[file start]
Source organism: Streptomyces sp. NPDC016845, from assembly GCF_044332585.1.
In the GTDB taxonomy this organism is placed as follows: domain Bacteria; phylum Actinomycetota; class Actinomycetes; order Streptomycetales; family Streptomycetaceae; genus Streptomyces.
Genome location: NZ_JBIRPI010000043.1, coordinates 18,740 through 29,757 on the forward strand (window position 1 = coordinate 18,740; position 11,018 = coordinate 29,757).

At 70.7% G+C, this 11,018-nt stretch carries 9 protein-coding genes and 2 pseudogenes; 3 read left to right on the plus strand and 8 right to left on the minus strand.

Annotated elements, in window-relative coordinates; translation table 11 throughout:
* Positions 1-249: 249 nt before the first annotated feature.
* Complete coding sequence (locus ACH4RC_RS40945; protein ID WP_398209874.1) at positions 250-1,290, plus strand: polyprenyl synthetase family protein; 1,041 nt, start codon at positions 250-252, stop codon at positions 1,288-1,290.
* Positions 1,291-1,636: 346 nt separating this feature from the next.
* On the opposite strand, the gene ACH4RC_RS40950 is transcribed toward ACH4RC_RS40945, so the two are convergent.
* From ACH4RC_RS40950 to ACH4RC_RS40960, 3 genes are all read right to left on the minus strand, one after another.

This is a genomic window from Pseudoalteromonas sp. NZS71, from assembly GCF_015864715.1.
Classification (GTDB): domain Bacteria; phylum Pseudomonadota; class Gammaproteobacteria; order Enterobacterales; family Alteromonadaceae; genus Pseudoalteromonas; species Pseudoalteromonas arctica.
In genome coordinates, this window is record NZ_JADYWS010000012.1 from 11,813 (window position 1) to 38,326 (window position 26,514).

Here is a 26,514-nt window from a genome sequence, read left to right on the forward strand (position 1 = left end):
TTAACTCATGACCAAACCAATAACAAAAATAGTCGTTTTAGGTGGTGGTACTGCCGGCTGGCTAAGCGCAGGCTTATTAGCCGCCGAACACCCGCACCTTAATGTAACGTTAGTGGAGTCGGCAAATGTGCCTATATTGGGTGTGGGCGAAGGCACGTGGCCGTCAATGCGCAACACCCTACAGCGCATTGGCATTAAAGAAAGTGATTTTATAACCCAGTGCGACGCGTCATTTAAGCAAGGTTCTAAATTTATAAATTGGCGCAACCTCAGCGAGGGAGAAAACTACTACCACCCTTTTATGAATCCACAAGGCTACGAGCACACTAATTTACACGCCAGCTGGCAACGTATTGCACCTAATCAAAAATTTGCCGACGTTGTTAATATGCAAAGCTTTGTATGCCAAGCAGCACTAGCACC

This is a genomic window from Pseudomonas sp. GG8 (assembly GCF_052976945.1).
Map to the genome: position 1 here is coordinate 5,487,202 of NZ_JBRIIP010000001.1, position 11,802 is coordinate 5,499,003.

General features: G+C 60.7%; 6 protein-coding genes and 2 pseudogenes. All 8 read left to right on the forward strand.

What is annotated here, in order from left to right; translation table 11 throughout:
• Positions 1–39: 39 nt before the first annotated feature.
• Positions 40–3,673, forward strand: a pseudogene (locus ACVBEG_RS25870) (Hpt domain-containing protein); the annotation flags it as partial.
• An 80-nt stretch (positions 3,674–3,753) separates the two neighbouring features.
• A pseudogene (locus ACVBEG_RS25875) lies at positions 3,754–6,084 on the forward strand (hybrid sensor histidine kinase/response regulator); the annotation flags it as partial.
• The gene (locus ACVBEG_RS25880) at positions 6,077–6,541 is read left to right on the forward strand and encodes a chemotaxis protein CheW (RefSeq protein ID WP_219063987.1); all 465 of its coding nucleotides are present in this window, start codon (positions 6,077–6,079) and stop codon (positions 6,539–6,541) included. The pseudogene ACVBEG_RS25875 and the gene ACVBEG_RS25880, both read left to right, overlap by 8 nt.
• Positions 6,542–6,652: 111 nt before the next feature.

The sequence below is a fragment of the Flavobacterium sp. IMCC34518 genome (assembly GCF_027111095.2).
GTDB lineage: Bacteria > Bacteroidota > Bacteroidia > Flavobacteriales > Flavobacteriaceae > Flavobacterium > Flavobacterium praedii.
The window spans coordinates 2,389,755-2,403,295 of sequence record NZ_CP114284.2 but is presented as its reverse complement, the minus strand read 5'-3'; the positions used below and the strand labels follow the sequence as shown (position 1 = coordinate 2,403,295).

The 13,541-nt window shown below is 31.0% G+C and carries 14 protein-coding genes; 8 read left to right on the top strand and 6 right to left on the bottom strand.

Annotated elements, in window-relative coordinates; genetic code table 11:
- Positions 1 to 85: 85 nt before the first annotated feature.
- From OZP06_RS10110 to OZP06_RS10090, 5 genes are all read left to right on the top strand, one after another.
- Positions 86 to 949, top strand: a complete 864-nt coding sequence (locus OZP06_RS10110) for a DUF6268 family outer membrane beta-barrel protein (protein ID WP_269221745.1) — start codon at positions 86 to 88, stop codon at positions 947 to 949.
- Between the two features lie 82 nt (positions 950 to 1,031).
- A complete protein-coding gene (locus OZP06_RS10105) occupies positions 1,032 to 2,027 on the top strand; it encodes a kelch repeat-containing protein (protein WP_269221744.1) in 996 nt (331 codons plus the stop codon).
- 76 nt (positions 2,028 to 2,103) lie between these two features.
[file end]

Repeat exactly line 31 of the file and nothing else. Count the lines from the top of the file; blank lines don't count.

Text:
- Positions 1 to 85: 85 nt before the first annotated feature.